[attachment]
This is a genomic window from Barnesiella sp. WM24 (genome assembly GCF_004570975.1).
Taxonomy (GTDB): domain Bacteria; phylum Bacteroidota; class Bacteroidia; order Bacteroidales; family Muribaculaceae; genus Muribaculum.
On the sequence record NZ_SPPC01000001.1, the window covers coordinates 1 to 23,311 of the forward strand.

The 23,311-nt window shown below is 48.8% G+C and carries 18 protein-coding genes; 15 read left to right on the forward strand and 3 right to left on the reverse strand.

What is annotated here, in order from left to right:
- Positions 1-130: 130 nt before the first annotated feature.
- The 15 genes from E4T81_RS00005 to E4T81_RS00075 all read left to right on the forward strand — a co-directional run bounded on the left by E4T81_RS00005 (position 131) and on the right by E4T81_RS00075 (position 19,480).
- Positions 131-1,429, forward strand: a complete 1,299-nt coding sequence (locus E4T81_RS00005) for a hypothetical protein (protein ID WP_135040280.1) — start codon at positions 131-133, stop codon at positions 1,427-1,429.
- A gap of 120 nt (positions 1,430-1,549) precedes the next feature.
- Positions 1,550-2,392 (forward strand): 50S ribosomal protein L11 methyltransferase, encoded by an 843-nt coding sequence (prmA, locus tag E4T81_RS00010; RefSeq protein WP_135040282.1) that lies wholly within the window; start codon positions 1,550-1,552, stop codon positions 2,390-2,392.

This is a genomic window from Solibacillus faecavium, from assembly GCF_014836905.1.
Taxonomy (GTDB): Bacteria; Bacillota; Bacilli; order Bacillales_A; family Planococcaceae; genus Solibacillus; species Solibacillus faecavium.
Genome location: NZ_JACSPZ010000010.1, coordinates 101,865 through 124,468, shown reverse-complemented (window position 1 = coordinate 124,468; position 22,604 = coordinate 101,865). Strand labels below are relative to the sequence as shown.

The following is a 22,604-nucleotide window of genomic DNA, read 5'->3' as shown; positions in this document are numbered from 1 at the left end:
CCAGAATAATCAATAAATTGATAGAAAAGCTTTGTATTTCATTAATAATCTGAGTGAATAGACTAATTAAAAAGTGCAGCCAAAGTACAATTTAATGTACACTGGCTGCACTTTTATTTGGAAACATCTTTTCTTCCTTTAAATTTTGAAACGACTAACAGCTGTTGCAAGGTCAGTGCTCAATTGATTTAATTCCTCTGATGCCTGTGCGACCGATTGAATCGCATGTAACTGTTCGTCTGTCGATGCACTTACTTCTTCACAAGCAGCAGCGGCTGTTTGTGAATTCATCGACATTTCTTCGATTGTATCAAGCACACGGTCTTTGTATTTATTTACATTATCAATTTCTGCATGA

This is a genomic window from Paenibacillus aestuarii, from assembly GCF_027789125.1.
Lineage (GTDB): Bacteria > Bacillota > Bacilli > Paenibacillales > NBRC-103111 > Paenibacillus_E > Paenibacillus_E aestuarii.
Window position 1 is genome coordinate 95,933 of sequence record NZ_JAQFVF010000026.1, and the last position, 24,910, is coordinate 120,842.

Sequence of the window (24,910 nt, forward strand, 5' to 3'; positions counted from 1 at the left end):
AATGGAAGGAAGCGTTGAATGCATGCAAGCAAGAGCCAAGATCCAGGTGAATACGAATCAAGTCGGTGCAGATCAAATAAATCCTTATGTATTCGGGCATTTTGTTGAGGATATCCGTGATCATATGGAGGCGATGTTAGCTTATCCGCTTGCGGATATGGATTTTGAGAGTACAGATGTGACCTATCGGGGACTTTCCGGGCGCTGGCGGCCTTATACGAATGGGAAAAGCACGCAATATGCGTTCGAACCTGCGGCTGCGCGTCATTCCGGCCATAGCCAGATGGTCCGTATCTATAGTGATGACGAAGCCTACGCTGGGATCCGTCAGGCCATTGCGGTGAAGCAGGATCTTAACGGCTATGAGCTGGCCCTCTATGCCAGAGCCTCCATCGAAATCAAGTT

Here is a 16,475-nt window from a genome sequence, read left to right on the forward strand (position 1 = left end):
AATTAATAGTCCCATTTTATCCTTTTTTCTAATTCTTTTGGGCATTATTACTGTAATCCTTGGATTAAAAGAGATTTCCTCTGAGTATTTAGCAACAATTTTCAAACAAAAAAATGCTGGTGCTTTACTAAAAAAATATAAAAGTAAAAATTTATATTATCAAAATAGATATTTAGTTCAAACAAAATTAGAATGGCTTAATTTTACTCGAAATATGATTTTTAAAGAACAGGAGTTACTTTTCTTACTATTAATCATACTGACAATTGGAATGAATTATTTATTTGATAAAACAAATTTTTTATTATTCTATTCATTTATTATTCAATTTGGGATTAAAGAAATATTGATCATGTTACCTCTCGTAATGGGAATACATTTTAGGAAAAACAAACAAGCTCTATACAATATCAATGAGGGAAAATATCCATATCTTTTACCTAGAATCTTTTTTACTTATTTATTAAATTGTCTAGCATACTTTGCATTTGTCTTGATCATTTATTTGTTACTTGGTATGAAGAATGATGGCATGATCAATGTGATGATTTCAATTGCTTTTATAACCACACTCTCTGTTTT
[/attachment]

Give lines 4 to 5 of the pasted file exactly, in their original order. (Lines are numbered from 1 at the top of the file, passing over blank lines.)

The 23,311-nt window shown below is 48.8% G+C and carries 18 protein-coding genes; 15 read left to right on the forward strand and 3 right to left on the reverse strand.

What is annotated here, in order from left to right: